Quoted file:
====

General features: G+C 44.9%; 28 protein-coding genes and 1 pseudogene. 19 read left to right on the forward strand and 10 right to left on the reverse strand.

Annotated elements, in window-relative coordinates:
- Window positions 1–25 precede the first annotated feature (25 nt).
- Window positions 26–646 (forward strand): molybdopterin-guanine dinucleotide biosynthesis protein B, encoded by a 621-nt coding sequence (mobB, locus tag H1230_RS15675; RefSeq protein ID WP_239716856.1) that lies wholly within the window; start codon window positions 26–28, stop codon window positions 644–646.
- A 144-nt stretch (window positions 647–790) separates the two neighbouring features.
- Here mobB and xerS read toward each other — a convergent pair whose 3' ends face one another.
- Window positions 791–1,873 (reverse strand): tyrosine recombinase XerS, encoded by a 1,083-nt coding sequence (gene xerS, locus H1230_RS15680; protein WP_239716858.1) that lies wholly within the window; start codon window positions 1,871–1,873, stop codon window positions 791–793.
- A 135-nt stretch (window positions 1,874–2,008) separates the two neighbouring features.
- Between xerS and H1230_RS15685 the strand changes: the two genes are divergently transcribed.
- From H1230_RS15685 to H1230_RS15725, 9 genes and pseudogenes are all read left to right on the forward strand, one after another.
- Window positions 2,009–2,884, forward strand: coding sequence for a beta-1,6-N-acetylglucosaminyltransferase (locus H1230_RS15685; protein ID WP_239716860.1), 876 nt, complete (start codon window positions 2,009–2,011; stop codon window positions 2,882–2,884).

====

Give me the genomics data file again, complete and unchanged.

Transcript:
General features: G+C 44.9%; 28 protein-coding genes and 1 pseudogene. 19 read left to right on the forward strand and 10 right to left on the reverse strand.

Annotated elements, in window-relative coordinates:
- Window positions 1–25 precede the first annotated feature (25 nt).
- Window positions 26–646 (forward strand): molybdopterin-guanine dinucleotide biosynthesis protein B, encoded by a 621-nt coding sequence (mobB, locus tag H1230_RS15675; RefSeq protein ID WP_239716856.1) that lies wholly within the window; start codon window positions 26–28, stop codon window positions 644–646.
- A 144-nt stretch (window positions 647–790) separates the two neighbouring features.
- Here mobB and xerS read toward each other — a convergent pair whose 3' ends face one another.
- Window positions 791–1,873 (reverse strand): tyrosine recombinase XerS, encoded by a 1,083-nt coding sequence (gene xerS, locus H1230_RS15680; protein WP_239716858.1) that lies wholly within the window; start codon window positions 1,871–1,873, stop codon window positions 791–793.
- A 135-nt stretch (window positions 1,874–2,008) separates the two neighbouring features.
- Between xerS and H1230_RS15685 the strand changes: the two genes are divergently transcribed.
- From H1230_RS15685 to H1230_RS15725, 9 genes and pseudogenes are all read left to right on the forward strand, one after another.
- Window positions 2,009–2,884, forward strand: coding sequence for a beta-1,6-N-acetylglucosaminyltransferase (locus H1230_RS15685; protein ID WP_239716860.1), 876 nt, complete (start codon window positions 2,009–2,011; stop codon window positions 2,882–2,884).